Q: Could you please advise if insecticidal soap is a healthier way to treat pests on plants, trees, etc. than using other chemical pesticides? Is the soap gentler on the greenery?
A: I think we have to get away from using the words “chemical pesticide”. I’m sure you realize that soap (whether insecticidal or the hand-washing kind) is a chemical too. Soap (as opposed to a detergent) is the product of a reaction between a strong alkali (like potassium hydroxide) and a fat or oil. There are many kinds of soap, all dependent on which chemicals are used in the initial reaction. Some are dangerous to use but some are so gentle they can be applied to a baby’s bottom!
Insecticidal soap kills bugs by dissolving their waxy coating. The insects subsequently dry out and die. On the other hand, you may sometimes see herbicidal soap for sale. It is designed and manufactured to kill plant leaves. Insecticidal soap has been tested on plants and has been found not to harm their cells.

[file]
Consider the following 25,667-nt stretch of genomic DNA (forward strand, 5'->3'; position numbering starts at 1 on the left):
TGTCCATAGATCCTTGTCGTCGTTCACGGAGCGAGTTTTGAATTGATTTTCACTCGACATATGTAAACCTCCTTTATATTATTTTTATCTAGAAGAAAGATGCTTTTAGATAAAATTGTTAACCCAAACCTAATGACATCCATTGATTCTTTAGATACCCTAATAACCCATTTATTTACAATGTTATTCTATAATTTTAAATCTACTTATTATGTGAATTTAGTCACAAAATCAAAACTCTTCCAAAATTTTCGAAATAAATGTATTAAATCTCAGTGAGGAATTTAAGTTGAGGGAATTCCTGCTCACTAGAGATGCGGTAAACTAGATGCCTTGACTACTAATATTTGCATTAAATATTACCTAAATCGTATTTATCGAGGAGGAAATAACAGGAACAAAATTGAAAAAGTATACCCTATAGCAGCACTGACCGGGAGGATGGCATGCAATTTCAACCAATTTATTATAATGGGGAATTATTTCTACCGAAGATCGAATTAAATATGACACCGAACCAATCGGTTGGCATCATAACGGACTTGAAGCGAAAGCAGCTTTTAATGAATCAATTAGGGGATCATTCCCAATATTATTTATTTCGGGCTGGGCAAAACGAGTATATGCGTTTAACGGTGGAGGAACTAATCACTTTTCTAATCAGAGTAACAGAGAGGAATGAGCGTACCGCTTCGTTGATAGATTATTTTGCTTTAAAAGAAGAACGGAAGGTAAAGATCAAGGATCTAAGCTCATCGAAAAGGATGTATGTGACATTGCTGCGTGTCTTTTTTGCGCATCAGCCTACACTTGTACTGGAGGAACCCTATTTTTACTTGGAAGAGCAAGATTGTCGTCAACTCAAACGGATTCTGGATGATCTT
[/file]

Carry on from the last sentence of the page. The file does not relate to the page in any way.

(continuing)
I’m sure you have heard of gardeners who mix up their own home-brew of kitchen soap/detergent to spray on insects in their landscape. In my view, this is dangerous unless they first test the spray on an expendable plant to be sure it is not herbicidal in effect.
The bottom line is that I often use insecticidal soap, not because it is “safer” but because it is effective in controlling young insects. Insecticidal soap won’t kill hard-shelled insects, like Japanese beetles, but it quickly kills aphids. I don’t see the need to use a synthetic “chemical” insecticide in all cases. Insecticidal soap is just another tool in our arsenal of pest control products.